The Art of Empathy: The Mother of Sorrows in Northern Renaissance Art and Devotion
The painting is one of only five known works attributed to an anonymous fifteenth-century Nuremberg artist known as the Master of the Stötteritz Altarpiece after his most significant surviving work: an altarpiece in a church outside Leipzig in Germany. This small panel – dating to c. 1470 and only 9 inches high – is now in the collection of the Cummer Museum of Art and Gardens in Jacksonville, Florida. When it entered the collection in 1984, it was declared the “most important discovery in early German painting [in decades]” by art historian Colin Eisler (Professor at the Institute of Fine Arts, New York University).
Prior to its acquisition, the painting was unknown to art history and the fact that it survives at all is remarkable. Painted in oil with gilding on a wooden panel, it has always been extremely vulnerable; when it was rediscovered, there was a large crack through the wooden support. Although similar paintings of the Virgin Mary were often paired with images of Christ, author David S. Areford argues that the Cummer Mother of Sorrows was probably designed as an independent devotional image based on Byzantine models.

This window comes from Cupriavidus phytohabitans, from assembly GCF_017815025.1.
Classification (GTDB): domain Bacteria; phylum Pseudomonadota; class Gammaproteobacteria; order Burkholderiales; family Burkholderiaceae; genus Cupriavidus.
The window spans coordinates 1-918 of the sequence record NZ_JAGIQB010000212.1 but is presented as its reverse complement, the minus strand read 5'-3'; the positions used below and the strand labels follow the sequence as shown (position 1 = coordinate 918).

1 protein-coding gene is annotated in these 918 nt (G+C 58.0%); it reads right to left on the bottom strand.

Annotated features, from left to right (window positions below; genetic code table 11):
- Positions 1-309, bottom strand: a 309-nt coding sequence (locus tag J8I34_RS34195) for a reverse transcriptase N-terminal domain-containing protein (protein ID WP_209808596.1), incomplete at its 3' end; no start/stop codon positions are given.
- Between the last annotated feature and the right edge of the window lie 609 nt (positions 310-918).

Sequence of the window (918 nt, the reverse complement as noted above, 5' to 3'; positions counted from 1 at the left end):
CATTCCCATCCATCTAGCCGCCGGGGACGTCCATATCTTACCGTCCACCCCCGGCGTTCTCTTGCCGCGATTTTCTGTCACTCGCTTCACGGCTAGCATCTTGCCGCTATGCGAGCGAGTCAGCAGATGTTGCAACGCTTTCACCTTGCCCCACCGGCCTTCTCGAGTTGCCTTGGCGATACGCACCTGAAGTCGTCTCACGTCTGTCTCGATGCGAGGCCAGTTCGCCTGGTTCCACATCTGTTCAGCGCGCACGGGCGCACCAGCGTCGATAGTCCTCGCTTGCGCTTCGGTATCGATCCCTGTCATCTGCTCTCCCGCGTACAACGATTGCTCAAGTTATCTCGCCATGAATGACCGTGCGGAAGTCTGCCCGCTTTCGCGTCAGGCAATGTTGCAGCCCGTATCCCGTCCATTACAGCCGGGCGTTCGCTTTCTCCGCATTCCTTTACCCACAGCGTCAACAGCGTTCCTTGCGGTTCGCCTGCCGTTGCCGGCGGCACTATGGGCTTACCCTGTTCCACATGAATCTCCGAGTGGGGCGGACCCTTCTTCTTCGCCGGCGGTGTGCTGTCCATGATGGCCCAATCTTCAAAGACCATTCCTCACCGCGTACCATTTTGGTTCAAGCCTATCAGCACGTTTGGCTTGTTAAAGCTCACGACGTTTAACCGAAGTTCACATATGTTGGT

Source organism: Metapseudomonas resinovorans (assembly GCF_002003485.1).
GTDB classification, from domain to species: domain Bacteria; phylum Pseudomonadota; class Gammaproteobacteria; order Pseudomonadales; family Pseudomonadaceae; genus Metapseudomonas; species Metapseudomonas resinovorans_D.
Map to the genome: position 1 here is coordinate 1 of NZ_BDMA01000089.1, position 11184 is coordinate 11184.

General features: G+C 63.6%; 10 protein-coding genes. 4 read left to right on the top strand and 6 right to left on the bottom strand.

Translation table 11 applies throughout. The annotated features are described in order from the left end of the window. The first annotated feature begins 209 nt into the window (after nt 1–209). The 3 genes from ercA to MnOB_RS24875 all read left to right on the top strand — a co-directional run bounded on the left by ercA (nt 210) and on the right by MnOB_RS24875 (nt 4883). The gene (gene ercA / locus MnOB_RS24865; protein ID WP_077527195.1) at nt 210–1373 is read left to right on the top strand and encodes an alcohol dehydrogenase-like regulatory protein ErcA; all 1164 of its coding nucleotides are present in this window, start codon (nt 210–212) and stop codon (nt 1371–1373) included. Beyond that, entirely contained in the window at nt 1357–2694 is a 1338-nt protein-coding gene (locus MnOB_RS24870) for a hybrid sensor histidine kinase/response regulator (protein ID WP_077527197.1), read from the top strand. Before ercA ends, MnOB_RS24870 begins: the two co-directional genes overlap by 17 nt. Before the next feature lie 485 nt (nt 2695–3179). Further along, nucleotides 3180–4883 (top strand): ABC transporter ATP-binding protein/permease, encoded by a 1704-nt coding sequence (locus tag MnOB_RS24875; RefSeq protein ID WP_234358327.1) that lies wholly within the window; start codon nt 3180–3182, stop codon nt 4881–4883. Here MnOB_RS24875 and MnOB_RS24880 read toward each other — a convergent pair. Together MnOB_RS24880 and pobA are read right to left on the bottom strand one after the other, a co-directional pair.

Areford explores how Mary’s intense expression of emotion is framed by other realistic details of her clothing, hair, and gesturing hands. These details help prompt a multi-sensory response that completely involves the viewer, who becomes a participant in recreating the scene of suffering through a process of empathic connection with the figure. Referencing recent explorations of empathy (from the scientific to the political), the catalogue also explores art of subsequent centuries, from Picasso’s Weeping Woman (1937) to a recent video installation by Rineke Dijkstra.
Cummer Museum of Art & Gardens; D Giles Ltd
Jacksonville [Florida]; London
empathy in art, northern Renaissance art, Master of the Stötteritz Altarpiece, Nuremberg artists
Ancient, Medieval, Renaissance and Baroque Art and Architecture | Theory and Criticism
Areford, David S., "The Art of Empathy: The Mother of Sorrows in Northern Renaissance Art and Devotion " (2013). UMass Boston Bookshelf. 11.